I’d argue there’s one niche benefit of knocking a target prone: preventing them from running away effectively. A fleeing prey item has to spend half its movement to stand up, leaving them (usually) 15 feet of movement to get away. Even if they Dash, that’s still 45, compared to the mastiff’s natural 40 foot speed, meaning that, even if the prey, by pure coincidence, runs away exactly opposite from the direction the mastiff retreated, it can always catch up if it Dashes- and then take an opportunity Attack with advantage when they continue to run away!
    Meanwhile, if they cover anything less than 45 feet of net distance (by not Dashing all-out, or by running away at an angle to the hound) the hound can catch up and attack them.
    Is it big? Nah, but it’s something, at least.

    1. braak Avatar

      A similar advantage is that if the Mastiffs continue skirmishing, a victim can’t *pursue* effectively, either. The Mastiff can hit someone, knock them prone, then move to a distance 20ft away, out of range of whoever was knocked down, then run in again for a bite.

      I agree that it doesn’t meaningfully change their tactics though, although I’d suggest a preference for moving 20ft after a successful attack than 10ft.

  2. Matthew E Avatar
    Matthew E

    I think it is not commented on enough that “shadow mastiff” is a pun on “shadow boxing”, because mastiffs and boxers are similar dogs.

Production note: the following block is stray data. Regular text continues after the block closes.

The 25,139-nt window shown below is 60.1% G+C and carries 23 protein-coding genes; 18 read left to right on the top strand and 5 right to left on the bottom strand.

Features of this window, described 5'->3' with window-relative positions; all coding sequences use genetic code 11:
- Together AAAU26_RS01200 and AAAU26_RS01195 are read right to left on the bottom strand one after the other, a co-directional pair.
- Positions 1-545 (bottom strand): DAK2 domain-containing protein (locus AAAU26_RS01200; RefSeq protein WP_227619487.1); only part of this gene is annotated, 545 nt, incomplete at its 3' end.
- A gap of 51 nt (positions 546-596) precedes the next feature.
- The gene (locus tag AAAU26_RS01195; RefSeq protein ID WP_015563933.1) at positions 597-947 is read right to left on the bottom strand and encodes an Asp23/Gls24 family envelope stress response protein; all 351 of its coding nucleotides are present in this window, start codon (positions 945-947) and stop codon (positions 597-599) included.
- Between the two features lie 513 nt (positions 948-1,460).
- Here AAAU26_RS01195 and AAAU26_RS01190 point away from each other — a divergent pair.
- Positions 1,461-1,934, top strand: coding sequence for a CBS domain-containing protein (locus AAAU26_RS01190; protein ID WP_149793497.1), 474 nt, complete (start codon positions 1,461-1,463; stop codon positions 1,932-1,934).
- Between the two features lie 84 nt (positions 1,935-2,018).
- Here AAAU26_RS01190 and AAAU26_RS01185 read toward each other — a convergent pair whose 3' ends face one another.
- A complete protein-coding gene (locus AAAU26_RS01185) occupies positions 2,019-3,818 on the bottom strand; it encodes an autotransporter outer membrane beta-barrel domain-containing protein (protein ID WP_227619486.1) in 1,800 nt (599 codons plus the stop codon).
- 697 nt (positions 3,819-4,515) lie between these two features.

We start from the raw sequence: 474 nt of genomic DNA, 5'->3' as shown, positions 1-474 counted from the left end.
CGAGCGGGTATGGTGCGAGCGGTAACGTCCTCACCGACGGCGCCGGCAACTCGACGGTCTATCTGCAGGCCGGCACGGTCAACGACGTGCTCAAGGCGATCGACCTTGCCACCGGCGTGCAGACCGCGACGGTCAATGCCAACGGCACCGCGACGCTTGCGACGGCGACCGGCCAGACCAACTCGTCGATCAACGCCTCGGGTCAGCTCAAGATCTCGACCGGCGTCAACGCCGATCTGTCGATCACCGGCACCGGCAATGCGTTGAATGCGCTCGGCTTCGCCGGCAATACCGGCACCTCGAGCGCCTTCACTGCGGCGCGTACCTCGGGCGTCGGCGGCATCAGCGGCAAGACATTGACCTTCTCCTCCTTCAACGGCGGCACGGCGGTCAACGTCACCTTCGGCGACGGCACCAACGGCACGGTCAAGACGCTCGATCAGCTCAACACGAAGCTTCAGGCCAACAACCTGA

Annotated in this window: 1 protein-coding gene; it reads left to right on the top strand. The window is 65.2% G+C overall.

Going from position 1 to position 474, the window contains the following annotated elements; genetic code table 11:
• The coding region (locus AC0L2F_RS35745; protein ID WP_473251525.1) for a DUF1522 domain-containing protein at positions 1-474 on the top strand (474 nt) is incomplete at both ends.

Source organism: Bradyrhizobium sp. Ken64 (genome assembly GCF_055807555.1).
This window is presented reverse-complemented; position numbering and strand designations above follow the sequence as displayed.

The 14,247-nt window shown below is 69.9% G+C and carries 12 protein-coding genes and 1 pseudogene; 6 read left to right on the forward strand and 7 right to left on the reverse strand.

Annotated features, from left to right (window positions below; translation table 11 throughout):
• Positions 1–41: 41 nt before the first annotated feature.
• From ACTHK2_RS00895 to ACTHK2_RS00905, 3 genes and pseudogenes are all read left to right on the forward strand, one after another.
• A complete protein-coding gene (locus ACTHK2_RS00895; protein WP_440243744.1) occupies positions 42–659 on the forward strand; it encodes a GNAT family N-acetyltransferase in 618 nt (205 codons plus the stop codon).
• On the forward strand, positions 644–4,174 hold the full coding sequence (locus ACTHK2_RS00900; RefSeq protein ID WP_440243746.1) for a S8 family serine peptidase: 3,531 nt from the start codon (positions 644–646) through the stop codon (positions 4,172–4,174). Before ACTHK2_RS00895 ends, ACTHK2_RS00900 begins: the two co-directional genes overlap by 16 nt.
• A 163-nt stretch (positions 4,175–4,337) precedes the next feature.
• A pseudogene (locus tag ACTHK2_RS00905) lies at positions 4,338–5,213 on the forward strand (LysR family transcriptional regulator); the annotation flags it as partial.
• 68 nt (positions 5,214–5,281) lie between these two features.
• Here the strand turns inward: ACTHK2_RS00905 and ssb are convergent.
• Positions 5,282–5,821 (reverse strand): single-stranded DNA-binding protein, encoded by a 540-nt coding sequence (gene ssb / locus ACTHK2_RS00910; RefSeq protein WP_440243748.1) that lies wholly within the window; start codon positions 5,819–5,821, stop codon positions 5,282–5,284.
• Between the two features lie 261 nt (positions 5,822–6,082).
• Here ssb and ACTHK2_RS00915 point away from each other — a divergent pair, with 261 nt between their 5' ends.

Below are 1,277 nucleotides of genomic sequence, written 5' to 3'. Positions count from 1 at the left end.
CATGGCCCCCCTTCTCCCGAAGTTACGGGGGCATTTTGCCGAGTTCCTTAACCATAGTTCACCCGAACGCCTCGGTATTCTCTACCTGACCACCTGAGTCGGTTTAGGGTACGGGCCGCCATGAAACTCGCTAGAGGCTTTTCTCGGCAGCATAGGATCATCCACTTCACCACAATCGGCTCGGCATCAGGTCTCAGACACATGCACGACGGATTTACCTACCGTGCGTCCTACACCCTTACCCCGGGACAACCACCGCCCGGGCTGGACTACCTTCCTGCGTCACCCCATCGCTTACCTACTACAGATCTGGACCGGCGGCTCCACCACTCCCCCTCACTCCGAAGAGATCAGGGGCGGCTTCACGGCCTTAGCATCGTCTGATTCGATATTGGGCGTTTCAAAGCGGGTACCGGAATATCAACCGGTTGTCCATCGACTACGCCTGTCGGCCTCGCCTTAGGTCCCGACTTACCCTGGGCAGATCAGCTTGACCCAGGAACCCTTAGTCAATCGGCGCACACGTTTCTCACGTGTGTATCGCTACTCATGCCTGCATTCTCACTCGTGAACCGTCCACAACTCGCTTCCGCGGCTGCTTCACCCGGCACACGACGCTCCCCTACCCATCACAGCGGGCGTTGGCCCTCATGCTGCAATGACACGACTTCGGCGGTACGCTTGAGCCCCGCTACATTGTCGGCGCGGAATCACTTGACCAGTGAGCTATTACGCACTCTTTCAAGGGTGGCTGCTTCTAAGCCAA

3. Jim Avatar

    The other benefit to knocking the target prone is that it gives the target disadvantage on attack rolls — so if the mastiff makes an attack and then backs away to reposition itself in darkness, the Attack of Opportunity it incurs is made at disadvantage. DC13 isn’t very high, but being able to make itself invisible the same turn it loses the invisibility is pretty helpful.

    So a possible turns actions would be:
    1) while invisible, approach target.
    2) Attack at advantage, losing invisibility
    3) Retreat (with AoO at disadvantage from prone enemy) OR BA become invisible (AoO still at disadvantage)

    So I guess really it only matters if the mastiff had had to use its BA already, or there’s a compelling reason not to become invisible before pulling back.

    1. Keith Ammann Avatar

      You can’t make an opportunity attack at all against an opponent you can’t see. This is why the shadow mastiff turns invisible, then moves away.

  4. BrennanPDX Avatar

    Great analysis. I forget how tricky to spot these things can be.

    I tend to use Shadow Mastiffs a *little* differently if they’re Summoned for Service (see flavor text) versus free roaming.

    In such cases, two otherwise fringy features (Ethereal Awareness and the ability to knock targets prone) increase their value as high-end watch/guard dogs—making it harder to approach undetected and flee unmolested.

    It’s still very situational, but I’d guess the odds of running into a “domestic” pack would be nearly as high, for some parties, as running into a wild pack. Using them, as a DM, in this context as part of a “team” with a handler of some kind has created some memorable encounters.